In February 2010 Russia’s President Dmitry Medvedev ordered substantial improvements to Kuril defenses, including refurbishing of two airfields and the deployment of S-400 long-range SAM systems. The move was made after Japan had protested against visits to the islands of high ranking Russian leaders including Medvedev himself and Minister for Defense Anatoly Serdyukov, calling them “provocative”. Meantime, during these visits the [Russian and native] population of the islands strongly rejected the idea of Japanese sovereignty and asked the Kremlin for protection.


According to the Moscow-based Kommersant newspaper, the Russian army units on the disputed [South Kuril] islands include the 18th Machine-gun/Artillery Division made up of two regiments. The 46th Regiment is stationed on Kunashir, and the 49th Regiment on Iturup. In addition, there is an independent tank regiment on Kunashir (during 2010 its 92 outdated T-55 main battle tanks were replaced by a non-specified number of more modern T-80s) and an independent motorized infantry battalion on Iturup. The newspaper gives the following [incomplete] list of weapons in the possession of the above-mentioned units: 18 BM-21 Grad multiply rocket launchers, 36 Giatsint-B towed cannons and 18 D-30 towed howitzers, 12 Buk and 12 Strela-10 SAM launchers, 12 ZSU-23-4 Shilka self-propelled and 8 ZSU-23-2 towed anti-aircraft gun systems. The 39th motorized infantry brigade on Sakhalin Island supplements these forces. Interestingly, the newspaper does not mention the 451 Missile Brigade. Reportedly, the brigade was formed in the early 1990s to unite under a single command separate units stationed on Sakhalin and Kuril islands, including four missile regimens which at that time were armed with the Rubezh (P-15M) and Redut (3M44 Progress) anti-ship missile systems. Last year the Russian defense ministry spoke of plans to further strengthen Kuril defenses with the Bastion system (3M55).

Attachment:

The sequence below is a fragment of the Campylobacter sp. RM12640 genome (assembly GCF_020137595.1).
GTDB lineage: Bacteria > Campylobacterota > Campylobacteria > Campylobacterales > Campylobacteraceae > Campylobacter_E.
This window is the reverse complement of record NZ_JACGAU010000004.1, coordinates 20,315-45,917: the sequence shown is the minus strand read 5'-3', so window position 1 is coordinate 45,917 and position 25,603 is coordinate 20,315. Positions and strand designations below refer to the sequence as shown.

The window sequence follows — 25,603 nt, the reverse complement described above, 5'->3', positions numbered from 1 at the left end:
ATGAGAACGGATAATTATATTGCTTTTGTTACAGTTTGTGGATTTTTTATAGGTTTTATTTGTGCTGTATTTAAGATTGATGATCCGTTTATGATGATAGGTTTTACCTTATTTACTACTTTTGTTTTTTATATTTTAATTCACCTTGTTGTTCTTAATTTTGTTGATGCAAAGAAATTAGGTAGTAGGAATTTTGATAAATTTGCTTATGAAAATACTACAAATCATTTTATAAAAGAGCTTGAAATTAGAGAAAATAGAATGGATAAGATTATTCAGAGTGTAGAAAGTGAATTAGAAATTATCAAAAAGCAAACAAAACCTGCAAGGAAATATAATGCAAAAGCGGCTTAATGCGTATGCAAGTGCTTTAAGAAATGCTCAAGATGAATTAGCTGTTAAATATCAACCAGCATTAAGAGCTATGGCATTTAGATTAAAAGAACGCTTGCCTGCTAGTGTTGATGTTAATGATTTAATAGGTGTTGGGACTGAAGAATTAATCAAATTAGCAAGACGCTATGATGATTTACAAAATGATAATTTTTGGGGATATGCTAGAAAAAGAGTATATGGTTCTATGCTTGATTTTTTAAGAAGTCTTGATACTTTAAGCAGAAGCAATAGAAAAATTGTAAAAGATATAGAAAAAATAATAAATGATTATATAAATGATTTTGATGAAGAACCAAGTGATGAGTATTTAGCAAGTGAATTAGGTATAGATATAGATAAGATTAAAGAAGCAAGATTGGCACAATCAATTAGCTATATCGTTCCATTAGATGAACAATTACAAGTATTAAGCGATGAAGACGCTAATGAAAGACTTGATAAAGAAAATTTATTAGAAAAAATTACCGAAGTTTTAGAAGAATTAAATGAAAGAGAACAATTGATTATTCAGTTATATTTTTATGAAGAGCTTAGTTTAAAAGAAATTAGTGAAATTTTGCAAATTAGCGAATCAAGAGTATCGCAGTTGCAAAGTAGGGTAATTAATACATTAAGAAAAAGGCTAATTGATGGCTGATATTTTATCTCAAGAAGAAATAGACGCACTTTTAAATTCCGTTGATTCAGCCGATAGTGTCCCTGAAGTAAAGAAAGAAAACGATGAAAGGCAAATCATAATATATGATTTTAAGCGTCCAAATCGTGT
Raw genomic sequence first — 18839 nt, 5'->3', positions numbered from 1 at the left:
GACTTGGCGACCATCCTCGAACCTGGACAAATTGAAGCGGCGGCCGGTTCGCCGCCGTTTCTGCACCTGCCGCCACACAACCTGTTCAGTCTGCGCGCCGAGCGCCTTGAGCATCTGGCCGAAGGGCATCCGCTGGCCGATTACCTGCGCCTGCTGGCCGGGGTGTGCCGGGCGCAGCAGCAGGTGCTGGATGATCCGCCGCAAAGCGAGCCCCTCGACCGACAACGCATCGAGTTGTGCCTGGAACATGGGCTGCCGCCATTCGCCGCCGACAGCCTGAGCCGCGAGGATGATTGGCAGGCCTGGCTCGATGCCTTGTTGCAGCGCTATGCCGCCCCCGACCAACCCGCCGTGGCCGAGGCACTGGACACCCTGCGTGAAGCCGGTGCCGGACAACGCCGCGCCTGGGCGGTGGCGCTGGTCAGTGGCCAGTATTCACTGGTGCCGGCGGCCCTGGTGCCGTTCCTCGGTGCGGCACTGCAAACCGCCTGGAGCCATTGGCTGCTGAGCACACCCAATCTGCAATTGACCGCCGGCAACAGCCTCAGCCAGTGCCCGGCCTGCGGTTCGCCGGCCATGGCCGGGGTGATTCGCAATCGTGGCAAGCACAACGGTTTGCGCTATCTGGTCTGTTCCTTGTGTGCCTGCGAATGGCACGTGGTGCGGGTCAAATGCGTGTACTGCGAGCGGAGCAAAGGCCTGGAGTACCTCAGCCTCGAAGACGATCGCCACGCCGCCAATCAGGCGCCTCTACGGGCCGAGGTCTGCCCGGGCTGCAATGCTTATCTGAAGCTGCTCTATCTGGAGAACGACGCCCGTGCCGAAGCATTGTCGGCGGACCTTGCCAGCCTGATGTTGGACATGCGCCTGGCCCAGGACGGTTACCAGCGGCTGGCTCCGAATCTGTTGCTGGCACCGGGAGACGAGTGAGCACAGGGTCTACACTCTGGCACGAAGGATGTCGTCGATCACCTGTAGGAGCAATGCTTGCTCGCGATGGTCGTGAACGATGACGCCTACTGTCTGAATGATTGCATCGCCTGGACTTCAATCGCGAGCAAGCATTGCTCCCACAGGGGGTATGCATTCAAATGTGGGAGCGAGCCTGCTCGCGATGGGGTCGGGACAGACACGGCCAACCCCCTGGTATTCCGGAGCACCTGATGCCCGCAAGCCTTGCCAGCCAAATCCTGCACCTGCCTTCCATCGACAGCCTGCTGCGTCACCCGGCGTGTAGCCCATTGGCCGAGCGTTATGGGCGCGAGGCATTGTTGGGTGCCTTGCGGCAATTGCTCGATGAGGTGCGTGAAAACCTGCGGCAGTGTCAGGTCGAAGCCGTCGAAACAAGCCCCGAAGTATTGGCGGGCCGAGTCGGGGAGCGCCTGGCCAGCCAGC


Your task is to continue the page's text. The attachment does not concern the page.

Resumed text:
The Arctic Shelf is one more part of the Earth whose sovereignty is currently being discussed. The Kremlin wants to have a greater part of it, while the US, Canada, Norway and other NATO members have different views.

Today, Russia is world’s largest possessor of natural resources, whose value is estimated at US$ 140 trillion, roughly ten times US GDP and some 200 times Russia’s. Russian share in the world’s known oil reserves is 23%, natural gas 33%, coal 50% and timber 23%. The annual income from oil exports alone is estimated at US$ 300 billion. Through exploration of the vast territories, the Kremlin wants to keep its world leadership in the development and exploitation of natural resources. A capable navy is essential to provide protection of these territories from would-be aggressors.

(Defence Review Asia will publish Part II – Russian force structure – in the next edition).